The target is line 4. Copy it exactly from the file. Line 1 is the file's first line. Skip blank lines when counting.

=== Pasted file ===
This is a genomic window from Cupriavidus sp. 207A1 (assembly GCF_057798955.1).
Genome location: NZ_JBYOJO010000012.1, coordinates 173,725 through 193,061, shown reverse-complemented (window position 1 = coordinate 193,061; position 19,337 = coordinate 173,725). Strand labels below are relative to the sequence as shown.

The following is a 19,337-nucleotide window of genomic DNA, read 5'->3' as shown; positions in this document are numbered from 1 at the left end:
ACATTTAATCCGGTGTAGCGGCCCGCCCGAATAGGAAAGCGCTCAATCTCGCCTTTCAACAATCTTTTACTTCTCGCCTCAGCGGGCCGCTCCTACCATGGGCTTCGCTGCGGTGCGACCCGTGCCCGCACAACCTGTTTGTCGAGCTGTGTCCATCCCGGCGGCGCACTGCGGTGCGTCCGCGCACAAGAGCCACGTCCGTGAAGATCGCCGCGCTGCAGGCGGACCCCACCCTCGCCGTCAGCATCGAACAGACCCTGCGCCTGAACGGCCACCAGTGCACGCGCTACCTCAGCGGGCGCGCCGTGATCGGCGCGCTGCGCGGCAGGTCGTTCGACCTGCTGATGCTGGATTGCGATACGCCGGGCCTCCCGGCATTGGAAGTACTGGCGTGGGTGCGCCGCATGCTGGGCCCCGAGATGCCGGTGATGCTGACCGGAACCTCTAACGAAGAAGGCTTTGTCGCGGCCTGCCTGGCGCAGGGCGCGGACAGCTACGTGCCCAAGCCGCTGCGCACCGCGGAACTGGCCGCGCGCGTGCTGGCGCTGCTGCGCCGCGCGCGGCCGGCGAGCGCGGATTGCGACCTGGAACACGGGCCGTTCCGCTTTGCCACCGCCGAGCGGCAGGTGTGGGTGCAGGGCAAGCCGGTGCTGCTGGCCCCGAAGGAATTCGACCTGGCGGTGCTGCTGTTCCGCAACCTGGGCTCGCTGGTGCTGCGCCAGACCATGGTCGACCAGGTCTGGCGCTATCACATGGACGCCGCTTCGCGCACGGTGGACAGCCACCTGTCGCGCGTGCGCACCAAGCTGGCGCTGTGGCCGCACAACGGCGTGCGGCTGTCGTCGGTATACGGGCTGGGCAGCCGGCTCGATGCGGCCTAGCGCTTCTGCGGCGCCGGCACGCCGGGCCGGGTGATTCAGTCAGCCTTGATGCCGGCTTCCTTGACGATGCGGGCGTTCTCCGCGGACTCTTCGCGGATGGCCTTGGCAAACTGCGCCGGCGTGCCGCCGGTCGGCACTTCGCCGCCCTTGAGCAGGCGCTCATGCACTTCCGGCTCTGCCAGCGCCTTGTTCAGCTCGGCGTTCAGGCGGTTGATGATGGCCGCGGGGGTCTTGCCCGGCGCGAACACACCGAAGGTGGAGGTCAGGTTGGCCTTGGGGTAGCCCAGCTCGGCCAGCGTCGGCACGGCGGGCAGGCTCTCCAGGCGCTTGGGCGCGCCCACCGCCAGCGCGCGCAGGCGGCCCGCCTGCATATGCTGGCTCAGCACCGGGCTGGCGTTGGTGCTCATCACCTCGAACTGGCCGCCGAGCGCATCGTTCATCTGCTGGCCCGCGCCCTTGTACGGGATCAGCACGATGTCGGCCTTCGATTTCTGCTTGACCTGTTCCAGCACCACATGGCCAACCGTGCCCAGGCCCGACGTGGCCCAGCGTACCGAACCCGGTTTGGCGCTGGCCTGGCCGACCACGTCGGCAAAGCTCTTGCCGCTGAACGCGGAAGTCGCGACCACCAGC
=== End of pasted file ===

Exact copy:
ACATTTAATCCGGTGTAGCGGCCCGCCCGAATAGGAAAGCGCTCAATCTCGCCTTTCAACAATCTTTTACTTCTCGCCTCAGCGGGCCGCTCCTACCATGGGCTTCGCTGCGGTGCGACCCGTGCCCGCACAACCTGTTTGTCGAGCTGTGTCCATCCCGGCGGCGCACTGCGGTGCGTCCGCGCACAAGAGCCACGTCCGTGAAGATCGCCGCGCTGCAGGCGGACCCCACCCTCGCCGTCAGCATCGAACAGACCCTGCGCCTGAACGGCCACCAGTGCACGCGCTACCTCAGCGGGCGCGCCGTGATCGGCGCGCTGCGCGGCAGGTCGTTCGACCTGCTGATGCTGGATTGCGATACGCCGGGCCTCCCGGCATTGGAAGTACTGGCGTGGGTGCGCCGCATGCTGGGCCCCGAGATGCCGGTGATGCTGACCGGAACCTCTAACGAAGAAGGCTTTGTCGCGGCCTGCCTGGCGCAGGGCGCGGACAGCTACGTGCCCAAGCCGCTGCGCACCGCGGAACTGGCCGCGCGCGTGCTGGCGCTGCTGCGCCGCGCGCGGCCGGCGAGCGCGGATTGCGACCTGGAACACGGGCCGTTCCGCTTTGCCACCGCCGAGCGGCAGGTGTGGGTGCAGGGCAAGCCGGTGCTGCTGGCCCCGAAGGAATTCGACCTGGCGGTGCTGCTGTTCCGCAACCTGGGCTCGCTGGTGCTGCGCCAGACCATGGTCGACCAGGTCTGGCGCTATCACATGGACGCCGCTTCGCGCACGGTGGACAGCCACCTGTCGCGCGTGCGCACCAAGCTGGCGCTGTGGCCGCACAACGGCGTGCGGCTGTCGTCGGTATACGGGCTGGGCAGCCGGCTCGATGCGGCCTAGCGCTTCTGCGGCGCCGGCACGCCGGGCCGGGTGATTCAGTCAGCCTTGATGCCGGCTTCCTTGACGATGCGGGCGTTCTCCGCGGACTCTTCGCGGATGGCCTTGGCAAACTGCGCCGGCGTGCCGCCGGTCGGCACTTCGCCGCCCTTGAGCAGGCGCTCATGCACTTCCGGCTCTGCCAGCGCCTTGTTCAGCTCGGCGTTCAGGCGGTTGATGATGGCCGCGGGGGTCTTGCCCGGCGCGAACACACCGAAGGTGGAGGTCAGGTTGGCCTTGGGGTAGCCCAGCTCGGCCAGCGTCGGCACGGCGGGCAGGCTCTCCAGGCGCTTGGGCGCGCCCACCGCCAGCGCGCGCAGGCGGCCCGCCTGCATATGCTGGCTCAGCACCGGGCTGGCGTTGGTGCTCATCACCTCGAACTGGCCGCCGAGCGCATCGTTCATCTGCTGGCCCGCGCCCTTGTACGGGATCAGCACGATGTCGGCCTTCGATTTCTGCTTGACCTGTTCCAGCACCACATGGCCAACCGTGCCCAGGCCCGACGTGGCCCAGCGTACCGAACCCGGTTTGGCGCTGGCCTGGCCGACCACGTCGGCAAAGCTCTTGCCGCTGAACGCGGAAGTCGCGACCACCAGC